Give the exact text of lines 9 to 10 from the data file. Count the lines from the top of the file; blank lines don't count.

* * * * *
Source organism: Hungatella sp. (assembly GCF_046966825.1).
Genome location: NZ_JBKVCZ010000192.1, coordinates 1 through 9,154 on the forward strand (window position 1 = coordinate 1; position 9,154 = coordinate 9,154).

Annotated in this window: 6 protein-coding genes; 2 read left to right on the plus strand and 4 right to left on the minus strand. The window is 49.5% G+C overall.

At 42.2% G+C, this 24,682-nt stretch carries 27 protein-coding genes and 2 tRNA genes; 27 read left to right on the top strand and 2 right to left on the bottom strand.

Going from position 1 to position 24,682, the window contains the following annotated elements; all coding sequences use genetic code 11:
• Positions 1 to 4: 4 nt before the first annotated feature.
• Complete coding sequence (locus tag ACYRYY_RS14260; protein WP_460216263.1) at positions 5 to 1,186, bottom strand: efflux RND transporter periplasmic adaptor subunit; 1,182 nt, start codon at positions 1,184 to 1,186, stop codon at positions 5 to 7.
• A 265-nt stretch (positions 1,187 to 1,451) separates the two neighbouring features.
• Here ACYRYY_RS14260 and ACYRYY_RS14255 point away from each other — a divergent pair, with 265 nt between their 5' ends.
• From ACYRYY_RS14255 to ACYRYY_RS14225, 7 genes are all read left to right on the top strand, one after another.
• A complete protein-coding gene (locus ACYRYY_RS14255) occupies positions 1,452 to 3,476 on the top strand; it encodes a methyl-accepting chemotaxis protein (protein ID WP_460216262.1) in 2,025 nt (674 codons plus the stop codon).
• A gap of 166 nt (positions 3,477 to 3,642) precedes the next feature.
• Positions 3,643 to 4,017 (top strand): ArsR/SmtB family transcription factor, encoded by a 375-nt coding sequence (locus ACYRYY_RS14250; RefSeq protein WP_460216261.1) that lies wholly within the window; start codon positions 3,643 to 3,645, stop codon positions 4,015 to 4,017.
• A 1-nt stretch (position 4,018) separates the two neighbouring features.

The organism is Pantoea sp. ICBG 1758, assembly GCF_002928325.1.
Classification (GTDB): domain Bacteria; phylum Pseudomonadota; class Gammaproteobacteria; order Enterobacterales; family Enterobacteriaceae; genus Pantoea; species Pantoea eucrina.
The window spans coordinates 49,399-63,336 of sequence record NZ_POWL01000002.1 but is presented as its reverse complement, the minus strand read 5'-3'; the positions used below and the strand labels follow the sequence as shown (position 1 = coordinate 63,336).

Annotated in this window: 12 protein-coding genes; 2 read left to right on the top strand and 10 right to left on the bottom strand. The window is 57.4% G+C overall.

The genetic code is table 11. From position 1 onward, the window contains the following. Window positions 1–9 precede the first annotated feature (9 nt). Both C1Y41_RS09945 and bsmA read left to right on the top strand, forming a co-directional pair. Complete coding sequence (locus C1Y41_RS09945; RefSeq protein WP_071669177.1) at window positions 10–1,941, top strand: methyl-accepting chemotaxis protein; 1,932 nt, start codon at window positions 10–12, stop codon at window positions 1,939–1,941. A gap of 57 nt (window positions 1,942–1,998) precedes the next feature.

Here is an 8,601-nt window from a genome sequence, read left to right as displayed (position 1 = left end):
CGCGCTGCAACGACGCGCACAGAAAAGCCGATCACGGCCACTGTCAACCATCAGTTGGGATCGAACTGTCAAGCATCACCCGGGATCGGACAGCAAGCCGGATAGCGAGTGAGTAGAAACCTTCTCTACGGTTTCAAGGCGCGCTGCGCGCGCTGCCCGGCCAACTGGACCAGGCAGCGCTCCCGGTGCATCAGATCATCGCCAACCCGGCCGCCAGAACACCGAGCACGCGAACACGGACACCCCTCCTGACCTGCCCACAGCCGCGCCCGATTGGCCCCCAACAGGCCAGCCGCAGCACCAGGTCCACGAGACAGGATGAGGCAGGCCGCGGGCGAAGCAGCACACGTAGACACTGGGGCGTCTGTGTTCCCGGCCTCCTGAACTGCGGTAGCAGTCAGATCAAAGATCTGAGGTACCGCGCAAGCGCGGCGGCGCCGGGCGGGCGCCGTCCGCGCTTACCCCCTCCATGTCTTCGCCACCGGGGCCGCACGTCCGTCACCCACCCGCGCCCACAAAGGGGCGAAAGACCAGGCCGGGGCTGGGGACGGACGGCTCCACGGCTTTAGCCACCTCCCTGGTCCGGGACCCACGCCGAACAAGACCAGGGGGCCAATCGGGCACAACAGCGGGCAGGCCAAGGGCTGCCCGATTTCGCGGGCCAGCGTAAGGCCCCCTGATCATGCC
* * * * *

• Here ACYRYY_RS14260 and ACYRYY_RS14255 point away from each other — a divergent pair, with 265 nt between their 5' ends.
• From ACYRYY_RS14255 to ACYRYY_RS14225, 7 genes are all read left to right on the top strand, one after another.